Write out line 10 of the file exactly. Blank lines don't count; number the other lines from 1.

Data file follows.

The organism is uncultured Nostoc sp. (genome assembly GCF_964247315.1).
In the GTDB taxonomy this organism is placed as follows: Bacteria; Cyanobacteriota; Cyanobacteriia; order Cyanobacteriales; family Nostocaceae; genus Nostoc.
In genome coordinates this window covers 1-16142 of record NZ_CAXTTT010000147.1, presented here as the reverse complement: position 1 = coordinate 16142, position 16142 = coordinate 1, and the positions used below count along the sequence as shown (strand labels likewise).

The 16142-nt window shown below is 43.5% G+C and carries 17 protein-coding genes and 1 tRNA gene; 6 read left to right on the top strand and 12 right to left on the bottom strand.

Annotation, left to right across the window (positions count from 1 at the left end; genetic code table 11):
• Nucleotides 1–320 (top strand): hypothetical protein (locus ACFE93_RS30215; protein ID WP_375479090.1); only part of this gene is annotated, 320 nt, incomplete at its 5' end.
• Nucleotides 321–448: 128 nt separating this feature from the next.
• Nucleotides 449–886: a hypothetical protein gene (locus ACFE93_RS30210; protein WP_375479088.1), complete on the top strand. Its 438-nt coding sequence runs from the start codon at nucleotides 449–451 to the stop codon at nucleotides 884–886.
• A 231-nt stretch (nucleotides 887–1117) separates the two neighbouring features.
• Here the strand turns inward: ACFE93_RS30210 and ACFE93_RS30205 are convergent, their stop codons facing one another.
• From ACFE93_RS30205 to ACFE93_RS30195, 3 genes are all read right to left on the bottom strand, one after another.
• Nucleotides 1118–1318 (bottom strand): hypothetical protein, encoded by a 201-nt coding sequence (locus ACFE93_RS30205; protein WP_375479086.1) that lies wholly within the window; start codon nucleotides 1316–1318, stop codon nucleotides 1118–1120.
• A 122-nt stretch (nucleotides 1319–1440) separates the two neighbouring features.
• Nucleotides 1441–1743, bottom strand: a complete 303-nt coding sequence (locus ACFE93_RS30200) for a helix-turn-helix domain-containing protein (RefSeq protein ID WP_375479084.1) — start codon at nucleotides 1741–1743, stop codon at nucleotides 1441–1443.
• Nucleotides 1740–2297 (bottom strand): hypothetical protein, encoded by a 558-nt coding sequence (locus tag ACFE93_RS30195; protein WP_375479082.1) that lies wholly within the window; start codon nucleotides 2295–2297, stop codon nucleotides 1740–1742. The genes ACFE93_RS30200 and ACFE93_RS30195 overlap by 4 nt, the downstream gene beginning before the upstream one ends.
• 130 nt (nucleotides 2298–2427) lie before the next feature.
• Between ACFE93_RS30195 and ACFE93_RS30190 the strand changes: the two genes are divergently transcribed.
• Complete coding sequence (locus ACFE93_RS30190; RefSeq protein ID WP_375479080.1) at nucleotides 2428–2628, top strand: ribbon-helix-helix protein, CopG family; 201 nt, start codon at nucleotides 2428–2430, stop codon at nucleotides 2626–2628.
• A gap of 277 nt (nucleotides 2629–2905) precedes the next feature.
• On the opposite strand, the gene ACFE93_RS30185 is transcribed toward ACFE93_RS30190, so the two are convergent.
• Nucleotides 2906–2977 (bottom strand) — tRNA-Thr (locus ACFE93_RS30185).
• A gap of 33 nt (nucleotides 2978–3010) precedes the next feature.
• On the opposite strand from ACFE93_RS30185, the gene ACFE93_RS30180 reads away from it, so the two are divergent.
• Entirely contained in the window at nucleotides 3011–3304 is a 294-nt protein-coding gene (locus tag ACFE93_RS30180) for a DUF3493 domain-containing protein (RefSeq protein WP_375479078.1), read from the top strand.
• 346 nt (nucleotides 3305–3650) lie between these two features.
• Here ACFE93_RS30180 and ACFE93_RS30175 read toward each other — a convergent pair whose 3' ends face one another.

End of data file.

• Here the strand turns inward: ACFE93_RS30210 and ACFE93_RS30205 are convergent, their stop codons facing one another.